The Public Ivy ideal relies on a model that is threatened by the diminution of bipartisan political support. Historically, the great majority of state elected officials have cooperated across party lines in enthusiastic support of their public universities. Increasingly, however, many of those in positions of power are abandoning that tradition and instead are undermining the universities.

This trend is evident in deep cuts in state support, political attacks on faculty and the tenure system, and a growing focus on the job-securing value of college education over the more generalized benefits of education in the humanities.

The Center on Budget and Policy Priorities reports that states have reduced per-student spending at public institutions by an average of 17% since 2007, while tuition has increased by 33%. This unfortunate trend has been seen most clearly in Wisconsin. For over a century, the “Wisconsin Idea” has been that the educational system, especially the University, benefits not just students but the economic well being of the entire State. This progressive concept once bound political leaders, who were opposed to each other on most other policy issues, in the belief that the University was the pride of the State and a source of opportunity for its youth.

In the first decade of the new century, funding for financial aid fell substantially in Wisconsin while tuition rose by 71%. In 2000, 10% of tax revenue went to the University system. In 2016, this figure was down to 6%. The same elected officials who cut aid now prohibit increases in tuition that would compensate for the lost revenue. As the University seeks revenue to offset cuts, in-state students are increasingly rejected in favor of out-of-state and international students who pay full tuition. This contravenes the historic purpose of Public Ivies, which is academic excellence combined with affordability enabled by strong state support.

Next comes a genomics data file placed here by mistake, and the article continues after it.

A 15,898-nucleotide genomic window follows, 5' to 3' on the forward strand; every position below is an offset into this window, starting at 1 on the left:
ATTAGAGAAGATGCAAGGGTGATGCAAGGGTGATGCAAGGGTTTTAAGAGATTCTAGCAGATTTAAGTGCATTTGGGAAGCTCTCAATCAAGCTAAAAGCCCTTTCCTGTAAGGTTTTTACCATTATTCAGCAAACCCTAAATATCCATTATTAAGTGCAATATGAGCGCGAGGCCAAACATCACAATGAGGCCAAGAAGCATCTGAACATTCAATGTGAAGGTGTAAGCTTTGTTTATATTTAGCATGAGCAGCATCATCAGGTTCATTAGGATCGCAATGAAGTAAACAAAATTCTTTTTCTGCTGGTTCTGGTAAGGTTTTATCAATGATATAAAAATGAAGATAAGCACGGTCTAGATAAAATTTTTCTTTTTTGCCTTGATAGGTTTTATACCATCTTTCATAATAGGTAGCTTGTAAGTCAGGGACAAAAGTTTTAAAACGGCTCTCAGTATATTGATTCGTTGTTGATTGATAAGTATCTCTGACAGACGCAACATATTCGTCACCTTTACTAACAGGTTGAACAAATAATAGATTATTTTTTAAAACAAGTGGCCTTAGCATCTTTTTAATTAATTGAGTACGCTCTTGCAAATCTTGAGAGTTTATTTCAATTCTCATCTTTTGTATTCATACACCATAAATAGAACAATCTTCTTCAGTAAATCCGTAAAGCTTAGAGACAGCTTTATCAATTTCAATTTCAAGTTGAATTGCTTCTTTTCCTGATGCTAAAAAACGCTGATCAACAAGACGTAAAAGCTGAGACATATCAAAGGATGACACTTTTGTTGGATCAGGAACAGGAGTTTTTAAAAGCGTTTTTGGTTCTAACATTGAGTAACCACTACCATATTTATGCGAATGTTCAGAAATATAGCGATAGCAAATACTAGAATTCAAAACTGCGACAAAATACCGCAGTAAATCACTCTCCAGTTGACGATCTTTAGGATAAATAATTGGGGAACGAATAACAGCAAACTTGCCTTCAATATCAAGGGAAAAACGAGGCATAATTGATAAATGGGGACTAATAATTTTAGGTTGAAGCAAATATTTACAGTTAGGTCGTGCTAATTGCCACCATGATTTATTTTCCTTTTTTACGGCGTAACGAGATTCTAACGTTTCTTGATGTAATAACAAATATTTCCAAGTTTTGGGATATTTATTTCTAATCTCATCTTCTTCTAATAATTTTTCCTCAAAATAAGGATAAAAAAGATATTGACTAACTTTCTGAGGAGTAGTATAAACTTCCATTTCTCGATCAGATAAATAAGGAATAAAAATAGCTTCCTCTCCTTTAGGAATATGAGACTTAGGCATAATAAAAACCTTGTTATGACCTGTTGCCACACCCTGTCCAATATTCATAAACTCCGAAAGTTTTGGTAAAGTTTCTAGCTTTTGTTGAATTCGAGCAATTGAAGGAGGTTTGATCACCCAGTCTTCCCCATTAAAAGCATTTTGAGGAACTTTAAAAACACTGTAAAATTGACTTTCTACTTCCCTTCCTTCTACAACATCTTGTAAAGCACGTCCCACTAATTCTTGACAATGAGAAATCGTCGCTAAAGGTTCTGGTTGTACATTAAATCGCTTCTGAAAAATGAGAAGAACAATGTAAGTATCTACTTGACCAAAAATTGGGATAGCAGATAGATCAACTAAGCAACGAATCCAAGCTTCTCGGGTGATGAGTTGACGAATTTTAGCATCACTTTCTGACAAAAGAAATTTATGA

Wisconsin is not alone. The phenomenon of irreconcilable partisan polarization is also visible in California, Virginia, North Carolina, Colorado, Arizona, and other states. Many state leaders maintain that the state should only subsidize a university to the extent that it assists students in obtaining employment.

In the name of modernization, the two abiding purposes of higher education, the search for truth and the veneration of knowledge for its own sake, are being treated as if they’re obsolete. In fact, they’re timeless, and they have never been more urgently needed than now. There are lessons in this for parents, students, and policymakers in every state. The implied dichotomy between education in the humanities and job training is a false one. Major employers seek graduates who are creative, skeptical, and analytical thinkers. Of course, students learn technical skills at public universities, but, more importantly, they also have the opportunity to learn the vital, enduring concepts associated with education in the humanities.

IvySelect is a college admissions consulting firm that specializes in top-tier institutions. We provide superior comprehensive and individualized counseling based on years of experience in guiding students to success in meeting their educational goals. In addition to Ivy League and many other top-tier institutions, we have assisted students in gaining admission to a number of Public Ivies, including Berkeley, UCLA, Virginia, North Carolina, Texas, and Michigan.